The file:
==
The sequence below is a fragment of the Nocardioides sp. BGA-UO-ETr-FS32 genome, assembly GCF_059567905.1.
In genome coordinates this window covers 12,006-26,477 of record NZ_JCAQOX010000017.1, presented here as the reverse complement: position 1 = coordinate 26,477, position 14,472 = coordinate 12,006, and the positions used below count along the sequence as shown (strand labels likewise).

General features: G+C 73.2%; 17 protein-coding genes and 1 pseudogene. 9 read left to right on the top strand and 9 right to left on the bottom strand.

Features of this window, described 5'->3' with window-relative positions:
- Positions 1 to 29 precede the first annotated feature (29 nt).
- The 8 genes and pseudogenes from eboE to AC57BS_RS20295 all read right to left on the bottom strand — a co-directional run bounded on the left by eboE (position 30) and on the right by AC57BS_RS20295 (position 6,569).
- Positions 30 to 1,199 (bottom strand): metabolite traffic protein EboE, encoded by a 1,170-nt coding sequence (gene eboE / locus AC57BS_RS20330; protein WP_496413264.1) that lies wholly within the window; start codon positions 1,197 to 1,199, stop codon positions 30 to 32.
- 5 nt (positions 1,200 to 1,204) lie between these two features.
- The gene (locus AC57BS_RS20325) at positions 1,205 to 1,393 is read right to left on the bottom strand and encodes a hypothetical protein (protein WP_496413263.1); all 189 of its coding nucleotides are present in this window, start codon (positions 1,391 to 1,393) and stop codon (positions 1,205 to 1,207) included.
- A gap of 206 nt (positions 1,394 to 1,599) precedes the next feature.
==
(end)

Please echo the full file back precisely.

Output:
The sequence below is a fragment of the Nocardioides sp. BGA-UO-ETr-FS32 genome, assembly GCF_059567905.1.
In genome coordinates this window covers 12,006-26,477 of record NZ_JCAQOX010000017.1, presented here as the reverse complement: position 1 = coordinate 26,477, position 14,472 = coordinate 12,006, and the positions used below count along the sequence as shown (strand labels likewise).

General features: G+C 73.2%; 17 protein-coding genes and 1 pseudogene. 9 read left to right on the top strand and 9 right to left on the bottom strand.

Features of this window, described 5'->3' with window-relative positions:
- Positions 1 to 29 precede the first annotated feature (29 nt).
- The 8 genes and pseudogenes from eboE to AC57BS_RS20295 all read right to left on the bottom strand — a co-directional run bounded on the left by eboE (position 30) and on the right by AC57BS_RS20295 (position 6,569).
- Positions 30 to 1,199 (bottom strand): metabolite traffic protein EboE, encoded by a 1,170-nt coding sequence (gene eboE / locus AC57BS_RS20330; protein WP_496413264.1) that lies wholly within the window; start codon positions 1,197 to 1,199, stop codon positions 30 to 32.
- 5 nt (positions 1,200 to 1,204) lie between these two features.
- The gene (locus AC57BS_RS20325) at positions 1,205 to 1,393 is read right to left on the bottom strand and encodes a hypothetical protein (protein WP_496413263.1); all 189 of its coding nucleotides are present in this window, start codon (positions 1,391 to 1,393) and stop codon (positions 1,205 to 1,207) included.
- A gap of 206 nt (positions 1,394 to 1,599) precedes the next feature.